9/11 CitizensWatch

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Group.png 9/11 CitizensWatch  
(9-11 Truth movementC-SPAN WebsiteRdf-entity.pngRdf-icon.png
9 11 CitizensWatch.gif
FormationMarch 2003
Founder• John Judge
• Kyle Hence
Interests9-11 Commission/Report
Interest of"Philip Cross"

9-11 Citizens Watch is a "citizen-led watchdog network established to support independent investigation, research and analysis into the attacks of September 11th and its political and economic aftermath."[1] The group was formed in March 2003 to monitor the work of the 9/11 Commission, and following the publication of the 9/11 Commission Report released a commentary entitled "The 9/11 Omission Report."[2]


John Judge, the founding director of Coalition on Political Assassinations in 1994, had a long history investigating assassinations of prominent 20th century Americans and the resulting government commissions.[3] Kyle Hence, a professional yacht captain and semi-professional photographer, launched unansweredquestions.org in May 2002 in an attempt to increase media coverage of his "unanswered questions" relating to the September 11, 2001 attacks. This group hosted some of the first conferences of the 9/11 Truth Movement at the National Press Club in Washington, D.C. and, along with the Jersey Girls and other 9/11 victims family members, called for a full investigation of the attacks to be performed. In November 2002, a full investigation by the 9/11 Commission was announced.

Subsequently, John Judge and Kyle Hence co-founded 9/11 Citizens Watch and, with the 9/11 Family Steering Committee, were created to monitor the work of the Commission. The groups played a role in forcing the resignation of Henry Kissinger, the original Chairman of the 9/11 Commission, and also called, unsuccessfully, for the resignation of the Commission's Executive Director, Philip Zelikow, based on concerns about conflict of interests.[4]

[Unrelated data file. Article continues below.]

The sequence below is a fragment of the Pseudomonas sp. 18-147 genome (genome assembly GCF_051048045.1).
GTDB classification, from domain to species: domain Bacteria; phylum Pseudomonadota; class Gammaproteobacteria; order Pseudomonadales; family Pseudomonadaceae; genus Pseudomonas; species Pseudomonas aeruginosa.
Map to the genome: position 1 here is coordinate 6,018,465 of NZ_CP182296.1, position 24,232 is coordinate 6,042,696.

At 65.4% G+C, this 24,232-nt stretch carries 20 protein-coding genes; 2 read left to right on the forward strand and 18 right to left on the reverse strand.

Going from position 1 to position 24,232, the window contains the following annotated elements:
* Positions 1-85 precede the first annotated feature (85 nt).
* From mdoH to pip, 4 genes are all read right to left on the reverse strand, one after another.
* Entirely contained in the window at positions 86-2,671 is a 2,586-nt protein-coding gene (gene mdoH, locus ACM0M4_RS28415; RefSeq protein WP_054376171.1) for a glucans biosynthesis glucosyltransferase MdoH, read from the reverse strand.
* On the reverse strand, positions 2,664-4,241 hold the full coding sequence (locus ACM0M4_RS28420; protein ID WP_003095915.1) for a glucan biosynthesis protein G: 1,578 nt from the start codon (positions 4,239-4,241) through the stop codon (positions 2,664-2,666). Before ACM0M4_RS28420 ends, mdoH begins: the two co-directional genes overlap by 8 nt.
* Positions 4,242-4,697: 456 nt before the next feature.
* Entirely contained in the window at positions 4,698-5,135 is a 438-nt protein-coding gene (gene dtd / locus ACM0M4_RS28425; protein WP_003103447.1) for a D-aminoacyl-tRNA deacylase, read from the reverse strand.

In anticipation of the Commission hearings, 9/11 Citizens Watch launched ads in Washington newspapers calling for fuller disclosure. The ad read: "We deserve full disclosure on 9/11: The families of 9/11 victims and Americans everywhere demand that George W. Bush, Dick Cheney, Condoleezza Rice, Bill Clinton, and Al Gore testify publicly under oath to the 9/11 commission."[5] Because of the wild variety of theories on the web, Hence said, "Unless we get full disclosure, people will be able to argue that aliens did it."[5] Of those mentioned in the ad, only Condoleezza Rice gave testimony to the Commission. However, Hence said he “did not find the testimony of Miss Rice to be credible.”[6]

Following the release of the 9/11 Commission Report in July 2004, Hence was critical of the report saying it was a "catalogue of compromises, flawed premises, conflicts of interest, unanswered questions, neglected areas of inquiry and ignored whistleblowers".[7] Hence also said, "The report being released today by this so-called independent commission cannot possibly be deemed definitive or authoritative as an account for the events of 11 September - not by any stretch of the imagination."[8] The day after its release, 9/11 Citizens Watch published a preliminary critique of the process and the report[9] and months later, their commentary of it: "The 9/11 Omission Report", in which they allege that many of their "unanswered questions" were not even addressed by the official report.[citation needed]

On September 9 and 11, 2004, 9/11 Citizens Watch, along with 911Truth.org, cosponsored two large successive inquiries in New York: "The 9/11 Citizens Commission: The Omissions Hearings" and "Confronting the Evidence: 9/11 and the Search for Truth," a research-focused evidentiary forum.[2]

Opinion poll

9/11 Citizens Watch co-sponsored the first Zogby International 9/11 opinion poll in August 2004. The poll stated that "Half of New Yorkers Believe US Leaders Had Foreknowledge of Impending 9-11 Attacks and “Consciously Failed” To Act; 66% Call For New Probe of Unanswered Questions by Congress or New York's Attorney General".[2]

John Judge, for 9/11 Citizens Watch, testified at Rep. Cynthia McKinney congressional hearing: "The 9/11 Commission Report One Year Later: a citizens response: did the commission get it right?"[10]


The group's Wikipedia page was edited in 2019 by "Philip Cross". It was deleted in February 2019 after a repeated vote found it not to be "notable".[11]

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